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A ‘Historic Thrill’: Vintage Aircraft Fly To Promote Armed Services, Aviation

The 1920s era Ford Tri-Motor Model 5-AT attracts visitors at Gainesville Regional Airport in advance of the Gator Fly-In event Saturday. (Photo bvy Max Chesnes / WUFT)
The 1920s era Ford Tri-Motor Model 5-AT attracts visitors at Gainesville Regional Airport in advance of the Gator Fly-In event Saturday. (Photo bvy Max Chesnes / WUFT)

Expect unfamiliar sounds to drum from the skies high above Gainesville this weekend as the tinny hum of vintage aircraft pierce through the clouds.

The 1920s will be roaring again, in the form of a Ford Tri-Motor airplane and other classic aircraft. Erin Porter, manager of public relations for the Gainesville Regional Airport said they will be taking to the sky to promote appreciation for the armed forces.

When the Ford Tri-Motor Model 5-AT was built more than 90 years ago, streets were filled with Model-T automobiles and Calvin Coolidge served as the 30th president of the United States.

“What a thrill to go up in a 90-year-old airplane that is so historic, so beautiful,” Porter said. “Between the smells and the sights and the sounds of that gorgeous airplane, we had a beautiful ride.”

The Gator Fly-In event is on Saturday from 8 a.m. to 2 p.m. and will offer military aircraft displays, food trucks and an opportunity to potentially ride in vintage airplanes and helicopters, Porter said.

After the media were given an opportunity to fly in the aircraft Thursday – a ride that left some ecstatic and others a touch queasy -- the opportunity was then opened to the public to fly aboard the Tri-Motor appropriately dubbed the “Tin Goose.”

Michael Zemon was on the first flight available to the public, he said.

Zemon, 92, stood breathlessly under the shade of the Ford Tri-Motor’s wing and tried to summarize his experience during the flight. Excited, inspired and searching for the right words to accurately broadcast his delight,  Zemon finally recapped his time onboard a plane only two years younger than himself.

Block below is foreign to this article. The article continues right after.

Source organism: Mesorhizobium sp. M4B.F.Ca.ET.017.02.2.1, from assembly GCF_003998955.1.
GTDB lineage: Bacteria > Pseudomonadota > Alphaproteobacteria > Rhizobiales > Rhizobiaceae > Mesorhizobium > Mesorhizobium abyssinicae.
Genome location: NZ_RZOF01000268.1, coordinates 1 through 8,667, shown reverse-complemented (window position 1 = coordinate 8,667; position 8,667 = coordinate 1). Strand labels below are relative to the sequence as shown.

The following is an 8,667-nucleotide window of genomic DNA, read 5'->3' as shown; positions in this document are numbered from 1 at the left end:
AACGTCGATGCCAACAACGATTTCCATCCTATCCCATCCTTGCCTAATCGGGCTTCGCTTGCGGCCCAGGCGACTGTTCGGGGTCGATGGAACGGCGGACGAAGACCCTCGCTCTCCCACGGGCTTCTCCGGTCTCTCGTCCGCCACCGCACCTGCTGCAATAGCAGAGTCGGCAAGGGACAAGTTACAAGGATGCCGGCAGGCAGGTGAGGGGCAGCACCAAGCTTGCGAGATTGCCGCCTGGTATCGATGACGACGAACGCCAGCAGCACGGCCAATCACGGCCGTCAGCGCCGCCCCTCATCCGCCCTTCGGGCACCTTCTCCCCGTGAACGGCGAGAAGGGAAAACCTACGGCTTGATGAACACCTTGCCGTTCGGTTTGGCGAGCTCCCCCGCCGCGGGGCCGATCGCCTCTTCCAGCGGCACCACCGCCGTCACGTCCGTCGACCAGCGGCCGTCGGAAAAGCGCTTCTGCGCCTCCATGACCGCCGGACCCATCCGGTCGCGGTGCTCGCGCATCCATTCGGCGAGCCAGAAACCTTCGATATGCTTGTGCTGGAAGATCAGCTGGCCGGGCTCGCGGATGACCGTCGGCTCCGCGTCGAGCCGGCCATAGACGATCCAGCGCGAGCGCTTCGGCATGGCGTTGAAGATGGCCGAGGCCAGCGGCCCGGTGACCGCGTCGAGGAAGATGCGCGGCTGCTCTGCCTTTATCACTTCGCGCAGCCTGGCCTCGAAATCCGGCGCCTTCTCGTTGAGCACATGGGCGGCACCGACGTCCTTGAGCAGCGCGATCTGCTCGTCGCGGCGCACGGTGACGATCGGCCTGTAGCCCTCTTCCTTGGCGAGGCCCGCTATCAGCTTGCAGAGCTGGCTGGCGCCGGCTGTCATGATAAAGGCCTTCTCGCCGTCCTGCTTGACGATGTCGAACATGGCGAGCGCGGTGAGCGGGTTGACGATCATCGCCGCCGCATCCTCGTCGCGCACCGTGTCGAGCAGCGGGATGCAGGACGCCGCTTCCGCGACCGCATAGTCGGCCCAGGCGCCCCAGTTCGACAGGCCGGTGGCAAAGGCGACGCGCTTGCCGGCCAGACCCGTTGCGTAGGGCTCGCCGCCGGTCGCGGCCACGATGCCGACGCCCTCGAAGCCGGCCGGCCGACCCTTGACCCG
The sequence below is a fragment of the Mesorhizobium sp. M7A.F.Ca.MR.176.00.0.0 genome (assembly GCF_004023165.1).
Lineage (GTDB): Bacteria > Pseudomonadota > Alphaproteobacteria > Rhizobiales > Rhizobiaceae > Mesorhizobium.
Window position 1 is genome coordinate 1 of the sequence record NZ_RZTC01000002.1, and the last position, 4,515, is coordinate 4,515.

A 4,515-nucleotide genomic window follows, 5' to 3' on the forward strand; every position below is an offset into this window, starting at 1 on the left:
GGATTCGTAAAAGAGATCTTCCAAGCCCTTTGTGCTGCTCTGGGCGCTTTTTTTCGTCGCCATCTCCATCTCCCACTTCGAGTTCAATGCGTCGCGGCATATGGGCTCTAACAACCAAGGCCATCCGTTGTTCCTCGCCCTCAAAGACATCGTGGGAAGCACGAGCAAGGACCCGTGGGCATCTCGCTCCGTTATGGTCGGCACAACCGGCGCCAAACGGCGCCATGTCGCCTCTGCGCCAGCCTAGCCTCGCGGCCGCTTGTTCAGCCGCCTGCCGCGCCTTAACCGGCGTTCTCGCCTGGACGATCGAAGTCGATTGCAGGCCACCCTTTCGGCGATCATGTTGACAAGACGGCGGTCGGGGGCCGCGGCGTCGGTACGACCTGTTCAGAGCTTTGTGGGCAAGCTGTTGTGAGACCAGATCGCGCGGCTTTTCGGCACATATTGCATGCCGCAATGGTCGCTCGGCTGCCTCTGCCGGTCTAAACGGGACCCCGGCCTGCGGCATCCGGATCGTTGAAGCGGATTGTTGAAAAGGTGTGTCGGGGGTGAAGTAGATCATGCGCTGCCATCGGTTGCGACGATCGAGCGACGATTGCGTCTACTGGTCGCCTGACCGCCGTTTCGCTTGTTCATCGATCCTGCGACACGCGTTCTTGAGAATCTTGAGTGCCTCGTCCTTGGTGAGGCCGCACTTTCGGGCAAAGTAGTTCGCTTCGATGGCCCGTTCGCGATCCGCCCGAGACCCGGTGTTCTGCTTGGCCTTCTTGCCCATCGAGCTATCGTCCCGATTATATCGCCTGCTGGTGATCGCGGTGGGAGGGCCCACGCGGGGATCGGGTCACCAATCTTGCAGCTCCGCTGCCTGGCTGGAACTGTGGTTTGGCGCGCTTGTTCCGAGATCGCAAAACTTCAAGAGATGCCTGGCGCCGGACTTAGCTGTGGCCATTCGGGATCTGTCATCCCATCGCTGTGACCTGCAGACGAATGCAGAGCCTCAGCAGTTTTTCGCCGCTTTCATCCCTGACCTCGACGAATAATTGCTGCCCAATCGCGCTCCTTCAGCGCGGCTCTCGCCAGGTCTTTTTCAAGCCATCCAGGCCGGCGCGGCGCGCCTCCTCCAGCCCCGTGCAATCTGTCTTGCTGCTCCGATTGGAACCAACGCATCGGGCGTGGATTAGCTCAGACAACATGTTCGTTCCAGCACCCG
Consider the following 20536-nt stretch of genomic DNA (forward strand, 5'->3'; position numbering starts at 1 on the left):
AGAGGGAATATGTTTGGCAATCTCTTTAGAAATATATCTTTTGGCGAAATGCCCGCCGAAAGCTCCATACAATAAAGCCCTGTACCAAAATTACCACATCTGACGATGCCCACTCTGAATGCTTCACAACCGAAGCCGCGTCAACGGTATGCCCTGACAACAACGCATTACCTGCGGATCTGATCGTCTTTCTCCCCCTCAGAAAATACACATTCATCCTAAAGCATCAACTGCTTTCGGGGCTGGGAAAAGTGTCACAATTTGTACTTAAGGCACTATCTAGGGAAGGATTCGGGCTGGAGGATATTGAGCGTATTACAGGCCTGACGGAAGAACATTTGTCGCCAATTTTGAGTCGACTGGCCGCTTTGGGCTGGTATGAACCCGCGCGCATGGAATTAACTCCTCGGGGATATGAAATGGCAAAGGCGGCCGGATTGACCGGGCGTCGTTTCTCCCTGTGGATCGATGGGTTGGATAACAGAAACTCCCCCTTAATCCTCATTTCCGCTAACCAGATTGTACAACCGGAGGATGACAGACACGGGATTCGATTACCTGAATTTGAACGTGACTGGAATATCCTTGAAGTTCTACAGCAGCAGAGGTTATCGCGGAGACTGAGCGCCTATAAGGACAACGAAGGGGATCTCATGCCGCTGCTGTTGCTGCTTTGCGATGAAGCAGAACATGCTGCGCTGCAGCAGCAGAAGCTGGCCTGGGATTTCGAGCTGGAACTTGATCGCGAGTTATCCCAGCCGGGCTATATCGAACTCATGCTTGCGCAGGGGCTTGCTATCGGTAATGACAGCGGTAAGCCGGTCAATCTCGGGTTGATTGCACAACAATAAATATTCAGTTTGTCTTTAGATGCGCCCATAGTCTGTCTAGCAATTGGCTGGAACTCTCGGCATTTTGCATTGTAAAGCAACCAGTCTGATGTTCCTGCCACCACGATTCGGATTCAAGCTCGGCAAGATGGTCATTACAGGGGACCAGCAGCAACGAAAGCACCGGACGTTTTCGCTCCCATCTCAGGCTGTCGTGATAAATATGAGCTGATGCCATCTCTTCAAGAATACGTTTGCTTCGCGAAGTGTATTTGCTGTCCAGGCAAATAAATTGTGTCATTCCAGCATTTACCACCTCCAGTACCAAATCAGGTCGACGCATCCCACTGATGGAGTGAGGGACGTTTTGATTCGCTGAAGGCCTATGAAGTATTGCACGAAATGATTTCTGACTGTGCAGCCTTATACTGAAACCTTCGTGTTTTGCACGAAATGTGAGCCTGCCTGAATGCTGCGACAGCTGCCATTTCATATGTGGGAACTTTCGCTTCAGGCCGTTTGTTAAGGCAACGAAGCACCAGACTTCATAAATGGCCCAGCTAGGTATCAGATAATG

“I’d recommend it,” he said, his smile growing. “How many more years are these planes going to be around?”

Zemon said he was nervous for the flight in the hours leading up to takeoff. It wasn’t until he noticed the white hairs in the pilot’s mustache that his fears were washed away.

“He’s been doing this for awhile,” Zemon said. “He’s pretty experienced.”

A former Piper Cub pilot himself, Zemon was prepared for a bumpy ride.

“With a plane that old, I was expecting more rattles and creaks,” he said. “But the pilot was just excellent.”

For John Sprague, an operations agent at the Gainesville Regional Airport, the flight onboard the Ford Tri-Motor held a special place in his heart, he said

The first model airplane that Sprague ever built as a child was a Ford Tri-Motor. So, when he heard that an actual aircraft was landing in Gainesville, he couldn’t pass up the opportunity to go on a flight, he said.

“It was fantastic, like a once in a lifetime experience,” Sprague said. “No matter which seat you’re in in this plane, it is a fabulous experience to have.”

Sprague said soaring through the clouds was something he’ll never forget. Although he isn’t a pilot, the journey was made special by the history alone.

“I think if you’re not a pilot, you might appreciate it even more,” Sprague said.

For those who are pilots, however, the experience is just as important. Ed Rusch, who has been piloting the Ford Tri-Motor aircraft for more than 40 years, says the experience is not available anywhere else in the world.

“This airplane isn’t just an airplane to us. It’s an artifact, it’s a museum that we take to the people,” Rusch said. “You don’t have to come and look at it, we bring it to you.”

Max is a reporter for WUFT News who can be reached by calling 352-392-6397 or emailing news@wuft.org.